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How Poor Posture Causes Neck Pain
Most neck pain that is not caused by whiplash or other trauma has a postural component as part of the underlying problem. Sitting atop the body, the health of the neck is subject to the curvature of the spine below and the position of the head above.
The neck muscle pain can be caused by the following neck muscles becoming tight:
- Scalene muscles (three pairs of muscles that help rotate the neck)
- Suboccipital muscles (four pairs of muscles used to turn the head)
- Pectoralis minor muscles (a pair of thin triangular muscles at the upper part of the chest)
- Subscapularis muscles (a pair of large triangular muscles near each shoulder joint)
- Levator scapulae muscles (a pair of muscles located at the back and side of the neck).
If the alignment of the head and spine is not optimal, the neck can be predisposed to injury and the degenerative effects of wear and tear over time.
Forward Head and Shoulder Posture
The most common condition that contributes to neck pain is forward head and shoulder posture. Forward head posture is when the neck slants forward placing the head in front of the shoulders. This head position leads to several problems:
- The forward pull of the weight of the head puts undue stress on the vertebrae of the lower neck, contributing to degenerative disc disease and other degenerative neck problems.
- Similarly, this posture causes the muscles of the upper back to continually overwork to counterbalance the pull of gravity on the forward head.
- This position is often accompanied by forwarding shoulders and a rounded upper back, which not only feeds into the neck problem but can also cause shoulder pain.
- The more time spent with a forward head posture, the more likely it is that one will develop neck and shoulder problems.
Effects of Poor Posture on the Lower Cervical Vertebrae
The part of the neck that is particularly vulnerable to forwarding head posture is the lower part of the neck, just above the shoulders.
The lower cervical vertebrae (C5 and C6) may slightly slide or shear forward relative to one another as a result of the persistent pull of gravity on a forward head.
This shear force can be a problem for patients with jobs that require them to look down or forward all day, such as pharmacists who spend many hours counting pills or data entry workers who look at a computer screen.
Long-Term Negative Effects of Poor Posture
Prolonged shearing of the vertebrae from forwarding head posture eventually irritates the small facet joints in the neck as well as the ligaments and soft tissues.
See When Neck Cracking Needs Medical Attention
This irritation can result in neck pain that radiates down to the shoulder blades and upper back, potentially causing a variety of conditions, including:
Trigger points in the muscles, which are points of exquisite tenderness that are painful to touch, along with limited range of motion
Disc degeneration problems, which may potentially lead to cervical degenerative disc disease, cervical osteoarthritis, or a cervical herniated disc.
It is often important to look at the workplace ergonomics as part of treatment and prevention of neck pain. Perhaps the placement of the desk, computer workstation and placement of the computer monitor and keyboard can be improved to encourage improved upper back and neck posture.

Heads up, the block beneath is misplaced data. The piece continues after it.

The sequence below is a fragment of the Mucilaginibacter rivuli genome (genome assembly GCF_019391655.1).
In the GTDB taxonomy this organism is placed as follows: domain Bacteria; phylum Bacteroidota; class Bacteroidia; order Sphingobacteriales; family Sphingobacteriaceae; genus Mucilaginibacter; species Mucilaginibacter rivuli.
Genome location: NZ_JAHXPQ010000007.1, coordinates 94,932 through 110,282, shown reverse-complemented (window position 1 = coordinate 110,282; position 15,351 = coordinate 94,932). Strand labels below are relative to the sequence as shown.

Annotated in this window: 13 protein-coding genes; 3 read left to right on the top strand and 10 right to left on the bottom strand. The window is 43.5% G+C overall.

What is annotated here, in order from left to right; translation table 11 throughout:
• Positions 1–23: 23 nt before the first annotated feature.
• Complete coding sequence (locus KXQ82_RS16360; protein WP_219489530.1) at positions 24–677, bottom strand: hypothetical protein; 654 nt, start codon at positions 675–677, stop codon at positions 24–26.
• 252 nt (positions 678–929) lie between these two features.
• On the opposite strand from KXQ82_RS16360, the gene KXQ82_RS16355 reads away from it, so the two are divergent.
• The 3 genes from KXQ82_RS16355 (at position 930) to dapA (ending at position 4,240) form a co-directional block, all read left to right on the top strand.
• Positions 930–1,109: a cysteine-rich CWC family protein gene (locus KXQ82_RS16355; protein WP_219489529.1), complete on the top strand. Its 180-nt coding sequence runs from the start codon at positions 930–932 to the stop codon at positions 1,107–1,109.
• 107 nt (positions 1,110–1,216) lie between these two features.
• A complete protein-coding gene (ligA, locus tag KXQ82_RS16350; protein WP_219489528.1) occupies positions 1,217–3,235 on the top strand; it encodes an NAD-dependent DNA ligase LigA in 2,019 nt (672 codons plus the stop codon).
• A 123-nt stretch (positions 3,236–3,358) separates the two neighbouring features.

When sitting erect at a desk and looking straight ahead:
- Eyes should point directly at the top third of the screen.
- Forearms should be approximately parallel to the floor when typing.
- Elbows should be on the side.
- Feet should be flat on the floor with the thighs parallel to the floor.
- If patients have a standing workstation or perform other sorts of sitting or driving tasks, make sure that one side of the body is not always rotated more than the other side, and that there is as much symmetry in repetitive tasks as possible.
Persistent movements to one side or constant rotation of the neck and back to the same side can often aggravate joints and soft tissues causing neck and back pain. Some patients can develop a poor posture of the head, neck, and shoulders through repetitive work tasks and poor sitting habits.
Some stretches and exercises are effective at helping restore good posture, thereby taking pressure off the neck and relieving pain.
Neck Strain: Causes and Remedies
A neck strain or sprain is when one or more neck muscles, ligaments or tendons are injured in the neck. Most minor neck strains heal in a relatively short amount of time. Pain can be treated using cold or heat therapy, anti-inflammatory medications, or even a gentle massage.
Causes of Neck Strain
The anatomy of the cervical spine is a marvelous construct that houses and protects the delicate spinal cord, provides support for the head and allows for a high degree of mobility and range of motion. But the same engineering that allows this area of the spine to be so flexible also leaves it vulnerable to injury.
Triggers for the onset of neck muscle strain can be traced to several common activities that strain the neck anatomy, such as:
Too much time in an awkward position, such as hunched over a steering wheel while driving, hunched forward to view a computer monitor, or cradling a phone in the crook of the neck
Sleeping in a position that strains the neck, such as with a pillow that is too high or too firm
See Pillows and Positions for Easing Neck Pain Video
Carrying a heavy suitcase or another object on one side of the body
Any form of trauma that impacts the neck, such as from whiplash in a car accident, or from a fall in which one lands on the top of the head.